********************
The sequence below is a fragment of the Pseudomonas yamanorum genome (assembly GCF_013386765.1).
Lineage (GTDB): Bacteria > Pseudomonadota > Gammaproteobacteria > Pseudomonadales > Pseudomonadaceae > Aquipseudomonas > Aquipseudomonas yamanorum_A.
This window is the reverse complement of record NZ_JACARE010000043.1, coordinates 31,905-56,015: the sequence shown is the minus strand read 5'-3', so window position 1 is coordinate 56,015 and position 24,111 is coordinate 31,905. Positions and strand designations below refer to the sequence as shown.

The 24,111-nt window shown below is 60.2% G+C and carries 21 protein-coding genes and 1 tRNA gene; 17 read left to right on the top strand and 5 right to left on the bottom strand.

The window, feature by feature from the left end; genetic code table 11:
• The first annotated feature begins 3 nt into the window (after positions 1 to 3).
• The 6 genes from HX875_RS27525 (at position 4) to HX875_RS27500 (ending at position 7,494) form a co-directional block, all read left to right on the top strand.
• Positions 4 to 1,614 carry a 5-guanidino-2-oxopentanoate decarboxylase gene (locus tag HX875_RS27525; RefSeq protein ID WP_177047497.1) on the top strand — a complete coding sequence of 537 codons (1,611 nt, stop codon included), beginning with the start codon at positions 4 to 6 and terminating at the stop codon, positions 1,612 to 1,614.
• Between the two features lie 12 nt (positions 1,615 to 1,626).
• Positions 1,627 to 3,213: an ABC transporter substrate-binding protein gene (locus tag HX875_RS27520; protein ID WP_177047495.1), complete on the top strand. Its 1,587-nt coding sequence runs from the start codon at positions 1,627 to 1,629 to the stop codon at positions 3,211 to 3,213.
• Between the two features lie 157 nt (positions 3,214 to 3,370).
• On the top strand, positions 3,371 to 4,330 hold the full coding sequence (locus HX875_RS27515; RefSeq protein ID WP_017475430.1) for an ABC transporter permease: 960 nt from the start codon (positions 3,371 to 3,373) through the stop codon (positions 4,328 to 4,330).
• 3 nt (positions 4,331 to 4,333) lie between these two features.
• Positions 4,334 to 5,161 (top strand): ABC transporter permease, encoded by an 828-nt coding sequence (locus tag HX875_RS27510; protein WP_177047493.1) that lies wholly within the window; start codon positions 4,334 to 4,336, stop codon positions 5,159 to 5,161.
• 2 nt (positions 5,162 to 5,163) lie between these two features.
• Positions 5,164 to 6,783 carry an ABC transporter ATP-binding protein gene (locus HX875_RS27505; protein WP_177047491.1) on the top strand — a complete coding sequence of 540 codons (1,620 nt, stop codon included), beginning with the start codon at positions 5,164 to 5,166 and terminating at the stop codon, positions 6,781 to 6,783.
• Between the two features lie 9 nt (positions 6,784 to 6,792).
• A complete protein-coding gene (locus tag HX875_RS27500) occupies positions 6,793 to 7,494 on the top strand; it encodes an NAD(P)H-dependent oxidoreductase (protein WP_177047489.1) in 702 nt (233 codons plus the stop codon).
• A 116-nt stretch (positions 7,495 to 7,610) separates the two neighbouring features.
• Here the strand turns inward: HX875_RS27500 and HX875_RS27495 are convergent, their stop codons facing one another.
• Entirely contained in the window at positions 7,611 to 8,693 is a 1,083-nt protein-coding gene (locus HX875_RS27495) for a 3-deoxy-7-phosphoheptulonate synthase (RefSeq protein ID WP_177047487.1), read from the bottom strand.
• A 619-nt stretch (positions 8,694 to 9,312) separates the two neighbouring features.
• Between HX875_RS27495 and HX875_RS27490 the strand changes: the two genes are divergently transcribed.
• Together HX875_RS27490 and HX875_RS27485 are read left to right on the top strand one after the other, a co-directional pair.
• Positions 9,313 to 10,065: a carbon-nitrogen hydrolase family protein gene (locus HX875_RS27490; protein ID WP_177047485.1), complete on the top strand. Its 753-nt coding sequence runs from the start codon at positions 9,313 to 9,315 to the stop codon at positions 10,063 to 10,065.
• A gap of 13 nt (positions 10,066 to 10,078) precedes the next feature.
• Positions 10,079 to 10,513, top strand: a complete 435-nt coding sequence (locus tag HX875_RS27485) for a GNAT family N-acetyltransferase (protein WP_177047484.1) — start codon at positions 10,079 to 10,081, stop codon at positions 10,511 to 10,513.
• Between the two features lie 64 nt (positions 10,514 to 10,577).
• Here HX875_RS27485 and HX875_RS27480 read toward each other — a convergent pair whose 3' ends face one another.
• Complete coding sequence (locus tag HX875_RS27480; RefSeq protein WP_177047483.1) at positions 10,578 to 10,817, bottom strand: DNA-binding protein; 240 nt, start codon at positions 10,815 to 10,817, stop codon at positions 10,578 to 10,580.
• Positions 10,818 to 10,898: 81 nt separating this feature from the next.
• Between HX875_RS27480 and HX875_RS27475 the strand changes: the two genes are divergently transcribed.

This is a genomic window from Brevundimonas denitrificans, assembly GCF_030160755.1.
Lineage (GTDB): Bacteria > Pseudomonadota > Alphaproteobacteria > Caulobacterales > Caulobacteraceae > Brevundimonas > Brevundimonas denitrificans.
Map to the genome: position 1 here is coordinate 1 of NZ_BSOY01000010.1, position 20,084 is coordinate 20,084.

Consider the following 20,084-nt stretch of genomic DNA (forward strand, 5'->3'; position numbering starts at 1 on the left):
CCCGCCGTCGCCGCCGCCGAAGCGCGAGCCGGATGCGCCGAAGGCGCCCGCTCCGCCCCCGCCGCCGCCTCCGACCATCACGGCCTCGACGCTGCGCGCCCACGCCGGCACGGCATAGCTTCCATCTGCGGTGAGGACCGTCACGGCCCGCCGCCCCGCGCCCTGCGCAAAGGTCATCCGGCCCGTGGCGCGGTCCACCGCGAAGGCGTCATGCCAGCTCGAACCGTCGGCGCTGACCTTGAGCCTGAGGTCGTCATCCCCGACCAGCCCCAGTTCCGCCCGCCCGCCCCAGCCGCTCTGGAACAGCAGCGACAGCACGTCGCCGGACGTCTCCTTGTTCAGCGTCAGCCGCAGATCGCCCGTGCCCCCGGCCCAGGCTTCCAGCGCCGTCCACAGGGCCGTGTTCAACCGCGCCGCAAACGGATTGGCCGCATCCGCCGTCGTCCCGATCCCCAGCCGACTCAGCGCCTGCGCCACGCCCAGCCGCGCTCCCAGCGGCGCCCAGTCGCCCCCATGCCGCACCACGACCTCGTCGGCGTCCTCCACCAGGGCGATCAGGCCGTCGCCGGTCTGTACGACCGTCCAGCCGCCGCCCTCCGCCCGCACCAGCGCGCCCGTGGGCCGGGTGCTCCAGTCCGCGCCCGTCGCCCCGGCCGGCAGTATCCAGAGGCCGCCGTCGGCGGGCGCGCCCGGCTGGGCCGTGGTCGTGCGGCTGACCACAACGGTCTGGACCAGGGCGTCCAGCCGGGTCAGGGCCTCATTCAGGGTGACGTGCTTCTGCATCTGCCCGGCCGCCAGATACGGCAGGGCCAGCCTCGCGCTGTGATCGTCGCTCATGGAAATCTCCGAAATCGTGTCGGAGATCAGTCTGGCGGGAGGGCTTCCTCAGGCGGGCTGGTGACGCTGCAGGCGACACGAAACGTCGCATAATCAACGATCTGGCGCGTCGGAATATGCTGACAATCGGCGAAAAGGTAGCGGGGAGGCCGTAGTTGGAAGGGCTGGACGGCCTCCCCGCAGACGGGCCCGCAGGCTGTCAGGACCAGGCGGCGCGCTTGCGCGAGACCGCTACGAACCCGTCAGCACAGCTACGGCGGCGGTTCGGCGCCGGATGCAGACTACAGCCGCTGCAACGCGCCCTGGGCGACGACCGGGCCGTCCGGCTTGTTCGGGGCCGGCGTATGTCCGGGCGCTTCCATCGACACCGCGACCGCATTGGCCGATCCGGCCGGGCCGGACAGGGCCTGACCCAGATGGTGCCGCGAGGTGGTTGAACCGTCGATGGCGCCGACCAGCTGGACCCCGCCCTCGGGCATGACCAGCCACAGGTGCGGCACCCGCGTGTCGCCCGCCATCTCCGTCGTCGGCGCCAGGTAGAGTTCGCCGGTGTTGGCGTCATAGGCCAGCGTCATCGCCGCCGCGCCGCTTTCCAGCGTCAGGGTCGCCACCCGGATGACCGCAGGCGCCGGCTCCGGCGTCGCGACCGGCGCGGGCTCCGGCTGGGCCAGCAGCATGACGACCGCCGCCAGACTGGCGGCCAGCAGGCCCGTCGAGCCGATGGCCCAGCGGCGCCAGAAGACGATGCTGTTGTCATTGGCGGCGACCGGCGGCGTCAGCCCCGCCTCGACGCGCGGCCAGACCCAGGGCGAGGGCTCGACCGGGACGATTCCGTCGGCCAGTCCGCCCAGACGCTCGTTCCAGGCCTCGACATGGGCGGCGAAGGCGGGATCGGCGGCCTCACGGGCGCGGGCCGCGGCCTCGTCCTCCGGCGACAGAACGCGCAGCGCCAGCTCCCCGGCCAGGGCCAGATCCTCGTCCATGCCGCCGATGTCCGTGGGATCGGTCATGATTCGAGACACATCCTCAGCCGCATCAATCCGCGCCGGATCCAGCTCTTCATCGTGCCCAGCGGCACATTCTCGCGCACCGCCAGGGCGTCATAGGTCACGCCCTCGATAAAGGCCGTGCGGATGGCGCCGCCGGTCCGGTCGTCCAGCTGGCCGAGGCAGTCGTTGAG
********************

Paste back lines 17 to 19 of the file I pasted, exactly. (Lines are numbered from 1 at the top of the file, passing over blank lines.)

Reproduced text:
• Between the two features lie 9 nt (positions 6,784 to 6,792).
• A complete protein-coding gene (locus tag HX875_RS27500) occupies positions 6,793 to 7,494 on the top strand; it encodes an NAD(P)H-dependent oxidoreductase (protein WP_177047489.1) in 702 nt (233 codons plus the stop codon).
• A 116-nt stretch (positions 7,495 to 7,610) separates the two neighbouring features.